What follows is an overview of how I go about starting a new novel. It’s not a very detailed explanation but it is specific to this novel. I’ll not give away any salient details of the story so as not to ruin it for potential readers. My aim here is to inform you about my processes. I’ll also be updating this blog in regular posts with my progress. I’d like to move rather quickly on this one and see how fast I can conceive, outline and write a novel. I’ll be recording the time spent writing it in a spreadsheet so I will have an accurate account of how long it takes to complete each phase of book construction. For me, a book goes through three stages, Pre-Production – everything done prior to actually writing it, Production – the actual writing of the first draft and Post-Production – everything that happens after the first draft to include editing, proofing and publication. If you know much about how films are made, you will recognize these phases.
Pre-production is everything that happens before I actually start to write. In order to write this novel as quickly and efficiently as possible, I will be outlining it down to the scene level before commencing the actual writing. This is normal for me so I don’t anticipate any difficulty other than doing it much faster than I normally would.
When I begin a novel I usually start a new book in Plume Creator my first draft writing tool. I have areas for the book itself, notes on character, plot and locations. This lets me keep all my written notes in one place right with the actual chapters of the book. Under Plot I create a synopsis page. This is where I start hashing out the overall plot of the book in a few paragraphs. I’m just noodling at a distance, no details and usually just the main character is known at this time. Once I have the overall plot described almost as if on a back cover blurb, I start thinking about the main characters and what changes they will endure. I also start trying to figure out the theme of the book and what will be the original concept. What will make it unique and what about the story will follow common tropes.
This past week I managed to do all the above paragraph in about two hours. I spent a third hour breaking the plot down into the necessary story structure elements needed for a four act novel. This will look familiar to those of you who have read Larry Brooks’ Story Engineering. I use this format for every novel and novella I write.
[ACT ONE] THE SETUP
HOOK – Setting a killer hook
Introducing your hero
Establishing the stakes
Foreshadowing events to come
INCITING INCIDENT – Launches Hero On Mission
FIRST TURNING POINT – AT 25%
[ACT TWO] THE RESPONSE
PINCH POINT #1
[ACT THREE] ATTACK – The hero fights back
SECOND TURNING POINT
PINCH POINT #2
[ACT FOUR] RESOLUTION
This novel will follow the current Military SF tropes that are selling for Indie authors.
1. Old captain with an old ship on perhaps a final mission.
2. Only ship in the area.
3. Secret military mission.
4. Happy ending with only side characters dying.
5. Violent, overpowering enemy that prove to be cunning and dangerous.
6. They have to beat the larger, better armed enemy vessel.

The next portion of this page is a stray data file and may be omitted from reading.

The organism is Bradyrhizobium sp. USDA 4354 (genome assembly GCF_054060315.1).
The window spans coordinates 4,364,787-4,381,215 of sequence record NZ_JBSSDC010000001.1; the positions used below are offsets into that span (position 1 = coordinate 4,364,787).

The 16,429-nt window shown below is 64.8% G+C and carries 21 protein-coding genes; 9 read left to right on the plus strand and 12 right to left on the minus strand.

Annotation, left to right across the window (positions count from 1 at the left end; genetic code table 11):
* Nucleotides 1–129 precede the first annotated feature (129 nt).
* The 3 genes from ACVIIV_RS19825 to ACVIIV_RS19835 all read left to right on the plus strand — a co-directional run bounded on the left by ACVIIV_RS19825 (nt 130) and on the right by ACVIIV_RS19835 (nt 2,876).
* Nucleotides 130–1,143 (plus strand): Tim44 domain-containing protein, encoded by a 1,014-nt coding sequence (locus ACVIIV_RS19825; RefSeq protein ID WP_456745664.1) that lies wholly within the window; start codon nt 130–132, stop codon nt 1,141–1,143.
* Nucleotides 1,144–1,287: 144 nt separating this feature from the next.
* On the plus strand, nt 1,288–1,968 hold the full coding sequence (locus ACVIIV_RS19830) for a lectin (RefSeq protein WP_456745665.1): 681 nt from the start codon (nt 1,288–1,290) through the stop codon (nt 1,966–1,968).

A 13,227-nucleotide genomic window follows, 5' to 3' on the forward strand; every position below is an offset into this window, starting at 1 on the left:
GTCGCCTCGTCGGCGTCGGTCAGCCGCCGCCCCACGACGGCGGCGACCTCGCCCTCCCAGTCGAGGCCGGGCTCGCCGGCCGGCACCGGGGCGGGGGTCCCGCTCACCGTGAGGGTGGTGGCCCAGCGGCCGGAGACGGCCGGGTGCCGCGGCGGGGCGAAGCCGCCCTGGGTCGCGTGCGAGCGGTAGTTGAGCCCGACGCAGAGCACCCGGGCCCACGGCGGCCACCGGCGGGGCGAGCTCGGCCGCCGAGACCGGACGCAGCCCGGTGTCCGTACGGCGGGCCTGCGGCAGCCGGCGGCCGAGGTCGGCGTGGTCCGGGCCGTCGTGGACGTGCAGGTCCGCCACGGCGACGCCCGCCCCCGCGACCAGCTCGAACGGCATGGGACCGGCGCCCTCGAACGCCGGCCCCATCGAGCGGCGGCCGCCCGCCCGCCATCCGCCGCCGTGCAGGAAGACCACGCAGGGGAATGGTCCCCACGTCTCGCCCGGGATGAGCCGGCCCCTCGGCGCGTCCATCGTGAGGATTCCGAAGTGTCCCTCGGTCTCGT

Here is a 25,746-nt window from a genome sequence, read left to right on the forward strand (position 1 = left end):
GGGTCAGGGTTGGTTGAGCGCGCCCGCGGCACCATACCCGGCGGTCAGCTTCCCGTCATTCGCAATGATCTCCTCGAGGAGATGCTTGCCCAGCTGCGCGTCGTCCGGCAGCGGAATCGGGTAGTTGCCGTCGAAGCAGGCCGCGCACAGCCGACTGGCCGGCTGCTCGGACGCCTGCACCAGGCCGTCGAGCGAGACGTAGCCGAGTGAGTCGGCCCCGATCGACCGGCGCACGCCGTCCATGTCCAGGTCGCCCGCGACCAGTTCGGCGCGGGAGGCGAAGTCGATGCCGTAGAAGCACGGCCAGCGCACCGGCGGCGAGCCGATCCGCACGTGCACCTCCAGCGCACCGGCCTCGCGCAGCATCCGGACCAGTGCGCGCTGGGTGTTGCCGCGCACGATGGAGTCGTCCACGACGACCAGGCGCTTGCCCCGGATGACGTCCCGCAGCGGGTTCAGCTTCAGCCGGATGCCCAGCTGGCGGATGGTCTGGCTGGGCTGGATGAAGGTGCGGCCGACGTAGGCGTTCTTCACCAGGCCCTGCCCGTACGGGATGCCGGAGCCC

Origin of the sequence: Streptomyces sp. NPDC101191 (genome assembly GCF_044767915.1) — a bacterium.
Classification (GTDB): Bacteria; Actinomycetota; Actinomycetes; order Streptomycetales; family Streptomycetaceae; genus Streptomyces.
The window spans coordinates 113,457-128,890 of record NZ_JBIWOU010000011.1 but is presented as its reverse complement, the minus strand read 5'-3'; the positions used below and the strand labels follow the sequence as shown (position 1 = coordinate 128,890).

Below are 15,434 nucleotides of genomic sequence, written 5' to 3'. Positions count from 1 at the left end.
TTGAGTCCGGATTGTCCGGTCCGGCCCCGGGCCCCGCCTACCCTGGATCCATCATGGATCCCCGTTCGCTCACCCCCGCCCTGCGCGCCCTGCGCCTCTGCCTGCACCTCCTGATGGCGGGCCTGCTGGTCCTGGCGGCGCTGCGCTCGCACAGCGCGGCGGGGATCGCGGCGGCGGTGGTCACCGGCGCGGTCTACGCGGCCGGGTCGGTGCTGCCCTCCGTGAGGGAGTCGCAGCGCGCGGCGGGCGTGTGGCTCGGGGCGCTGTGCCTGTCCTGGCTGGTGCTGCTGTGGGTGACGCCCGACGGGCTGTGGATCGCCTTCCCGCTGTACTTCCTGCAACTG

If you have read any of the top selling novels in this genre these tropes will be quite familiar to you. They all have a cool looking starship on the cover and many are named after ship classes or starship names. I have followed this convention closely. The name I have chose for this novel is Corvette. A corvette is a small, fast ship that usually escorts civilian ships in a fleet or convoy and protects them from submarines. The inspiration for my starship corvette is the Flower-class corvette’s from World War 2. I have spent time researching the Flower-class corvettes for original source material.
These ships were small, no longer than about 200 ft and had a crew of about 50. They were simple and sturdy vessels that could be build fast in smaller ports and were initially designed to stay in ports to protect them from enemy subs but as the progressed they were pressed into escort duties across the North Atlantic. They usually had one main 4 inch gun and several smaller guns aft.
As part of my research I’ll be watching the films The Cruel Sea and Deep Six as well as reading the novels the films are based on. Both of these films have ships the size of the corvette or slightly larger. In researching naval life and battles I’m looking for interesting bits that are common to all such stories. While my story is set in space and with space ships, they are not much bigger than these sea ships and so I can draw parallels quite nicely. While I have never been to sea in a Navy ship, I’ll have to rely on my research and talking with friends who were in the Navy.
My corvette starship was sketched out on paper and I’ve already started building the model that will be on the cover. Modelling is a hobby of mine and I love that I can use it to prepare unique covers for my SF novels. This model is built to 1/350 scale and will be about 400 ft in length if it were real, but the total living space is about that of a WWII corvette. In other words it’s tiny.
Because this corvette is so small I need a large enemy warship to illustrate how out gunned it will be on the cover. So I will be using my Votainion warship model, actually built to the same scale as the corvette. I hacked together a cover concept that will no doubt change over time but gets my creative juices flowing for writing the novel.
Next up I’ll talk about my main characters and some more about the original source material for the novel.